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Police unions have too much power. It’s time to hold them accountable.

6 Ways Police Union Contracts Block Accountability

Many police union contracts create arbitrary deadlines that disqualify misconduct complaints if they are submitted a few months after an incident occurs, or if the city takes longer than a predetermined time limit to investigate the officers. For example, Hialeah’s police union contract disqualifies complaints from resulting in “any disciplinary action” if it takes longer than two months to investigate them. Additionally, police union contracts often disqualify complaints that are submitted anonymously or without sworn affidavit. In Bridgeport, CT the police union contract disqualifies complaints unless they are “sworn before an official authorized to administer oaths.”
Many police union contracts prevent cities from interrogating police officers immediately after being involved in an incident or otherwise restrict how, when, or where officers can be interrogated. For example, officers in Louisiana are given 14 days after shooting someone to get their story straight before they can be questioned about it.
Many police union contracts limit disciplinary consequences for officers, allow officers to overturn discipline through arbitration, or restrict the capacity of civilian oversight structures or the media to hold police accountable. For example, Austin’s police union contract prevents the community oversight structure from independently investigating police misconduct and Portland’s police union contract limits police discipline to options “least likely to embarrass the officer.”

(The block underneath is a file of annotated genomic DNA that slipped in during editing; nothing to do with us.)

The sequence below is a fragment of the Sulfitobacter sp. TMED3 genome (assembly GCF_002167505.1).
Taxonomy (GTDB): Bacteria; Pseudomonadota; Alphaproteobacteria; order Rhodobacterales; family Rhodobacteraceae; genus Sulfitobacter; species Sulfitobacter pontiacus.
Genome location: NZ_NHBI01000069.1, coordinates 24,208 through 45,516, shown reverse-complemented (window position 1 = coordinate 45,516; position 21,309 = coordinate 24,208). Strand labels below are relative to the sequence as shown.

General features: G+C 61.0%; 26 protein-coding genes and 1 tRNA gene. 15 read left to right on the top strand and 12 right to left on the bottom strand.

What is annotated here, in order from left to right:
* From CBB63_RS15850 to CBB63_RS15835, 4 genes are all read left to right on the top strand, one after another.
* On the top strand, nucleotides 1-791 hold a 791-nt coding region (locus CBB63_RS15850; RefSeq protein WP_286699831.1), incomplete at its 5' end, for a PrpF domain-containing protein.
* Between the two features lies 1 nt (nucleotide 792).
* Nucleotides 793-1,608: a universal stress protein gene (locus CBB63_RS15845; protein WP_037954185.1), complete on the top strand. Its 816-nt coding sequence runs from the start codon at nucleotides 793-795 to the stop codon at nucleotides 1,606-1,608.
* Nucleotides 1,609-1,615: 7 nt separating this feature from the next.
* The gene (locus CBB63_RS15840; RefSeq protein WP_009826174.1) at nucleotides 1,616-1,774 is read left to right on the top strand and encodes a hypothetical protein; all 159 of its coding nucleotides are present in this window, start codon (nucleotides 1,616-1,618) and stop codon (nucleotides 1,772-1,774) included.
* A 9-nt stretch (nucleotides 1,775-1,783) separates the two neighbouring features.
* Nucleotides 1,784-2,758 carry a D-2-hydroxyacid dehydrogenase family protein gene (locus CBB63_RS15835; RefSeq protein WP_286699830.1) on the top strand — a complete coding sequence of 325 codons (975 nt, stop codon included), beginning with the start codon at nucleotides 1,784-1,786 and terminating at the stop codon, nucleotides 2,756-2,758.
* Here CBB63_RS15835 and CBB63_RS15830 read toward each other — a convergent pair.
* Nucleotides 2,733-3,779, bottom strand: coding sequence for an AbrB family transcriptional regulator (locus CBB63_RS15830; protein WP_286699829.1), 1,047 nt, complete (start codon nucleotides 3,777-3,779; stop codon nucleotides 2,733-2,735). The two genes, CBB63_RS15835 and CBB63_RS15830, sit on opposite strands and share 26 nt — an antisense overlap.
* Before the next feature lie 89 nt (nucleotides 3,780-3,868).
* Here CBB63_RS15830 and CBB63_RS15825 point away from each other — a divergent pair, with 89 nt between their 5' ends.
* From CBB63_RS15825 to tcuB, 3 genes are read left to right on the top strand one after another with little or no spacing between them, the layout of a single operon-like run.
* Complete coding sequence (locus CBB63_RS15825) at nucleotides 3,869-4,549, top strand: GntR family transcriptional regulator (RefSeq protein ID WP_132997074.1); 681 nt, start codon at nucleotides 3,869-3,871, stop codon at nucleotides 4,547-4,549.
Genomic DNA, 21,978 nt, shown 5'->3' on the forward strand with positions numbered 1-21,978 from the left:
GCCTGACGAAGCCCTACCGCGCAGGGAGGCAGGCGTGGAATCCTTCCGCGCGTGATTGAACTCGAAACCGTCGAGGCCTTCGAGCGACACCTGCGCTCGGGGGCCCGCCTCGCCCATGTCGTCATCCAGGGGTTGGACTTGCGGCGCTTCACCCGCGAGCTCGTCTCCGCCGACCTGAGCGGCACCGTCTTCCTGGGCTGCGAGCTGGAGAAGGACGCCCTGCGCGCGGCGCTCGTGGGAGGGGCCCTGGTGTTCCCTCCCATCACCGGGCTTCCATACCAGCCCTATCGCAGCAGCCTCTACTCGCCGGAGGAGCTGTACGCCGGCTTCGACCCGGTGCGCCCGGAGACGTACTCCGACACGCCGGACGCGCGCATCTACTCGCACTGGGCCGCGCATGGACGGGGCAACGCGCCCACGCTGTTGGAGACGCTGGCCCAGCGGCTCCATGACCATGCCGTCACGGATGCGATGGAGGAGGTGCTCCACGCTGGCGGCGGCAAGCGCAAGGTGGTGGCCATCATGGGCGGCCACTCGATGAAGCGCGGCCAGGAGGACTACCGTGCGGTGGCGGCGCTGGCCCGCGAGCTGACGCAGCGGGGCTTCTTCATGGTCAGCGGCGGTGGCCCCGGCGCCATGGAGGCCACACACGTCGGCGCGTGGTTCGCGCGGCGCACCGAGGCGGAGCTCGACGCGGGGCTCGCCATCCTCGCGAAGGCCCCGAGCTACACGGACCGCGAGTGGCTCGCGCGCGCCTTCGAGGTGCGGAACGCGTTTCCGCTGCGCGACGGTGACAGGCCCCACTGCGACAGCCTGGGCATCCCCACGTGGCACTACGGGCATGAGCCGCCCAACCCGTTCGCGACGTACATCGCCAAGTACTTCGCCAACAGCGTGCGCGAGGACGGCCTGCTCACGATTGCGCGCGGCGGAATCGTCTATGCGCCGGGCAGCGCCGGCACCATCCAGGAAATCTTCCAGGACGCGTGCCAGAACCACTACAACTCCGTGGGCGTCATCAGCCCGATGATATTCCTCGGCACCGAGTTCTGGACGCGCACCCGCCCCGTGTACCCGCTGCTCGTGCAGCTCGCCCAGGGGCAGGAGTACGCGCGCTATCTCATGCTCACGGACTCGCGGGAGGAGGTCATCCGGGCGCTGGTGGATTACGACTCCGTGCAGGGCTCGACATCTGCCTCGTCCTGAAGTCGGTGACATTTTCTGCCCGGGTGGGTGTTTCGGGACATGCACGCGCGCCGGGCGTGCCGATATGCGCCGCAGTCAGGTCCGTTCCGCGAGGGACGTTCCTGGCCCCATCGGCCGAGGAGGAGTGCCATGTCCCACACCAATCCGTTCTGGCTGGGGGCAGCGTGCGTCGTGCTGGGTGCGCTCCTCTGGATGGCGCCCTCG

Many police union contracts give officers who commit misconduct access to information that civilians do not get prior to being interrogated. For example, officers in Florida are given the names of everyone who accused them of misconduct as well as the body camera footage - and all other evidence - prior to being questioned.
Many police union contracts require communities and cities pay costs related to police misconduct. These costs include giving officers paid leave while under investigation, paying legal fees and the paying the cost of settlements for misconduct lawsuits. For example, Minneapolis’s police union contract requires officers be placed on a mandatory paid administrative leave for a minimum of three calendar days after shooting someone.
Many police union contracts destroy records of police misconduct every few years or block misconduct from being recorded in an officer’s disciplinary file. For example, Baton Rouge’s police union contract requires records of misconduct be destroyed in time periods that vary from eighteen months to five years, depending on the type of complaint.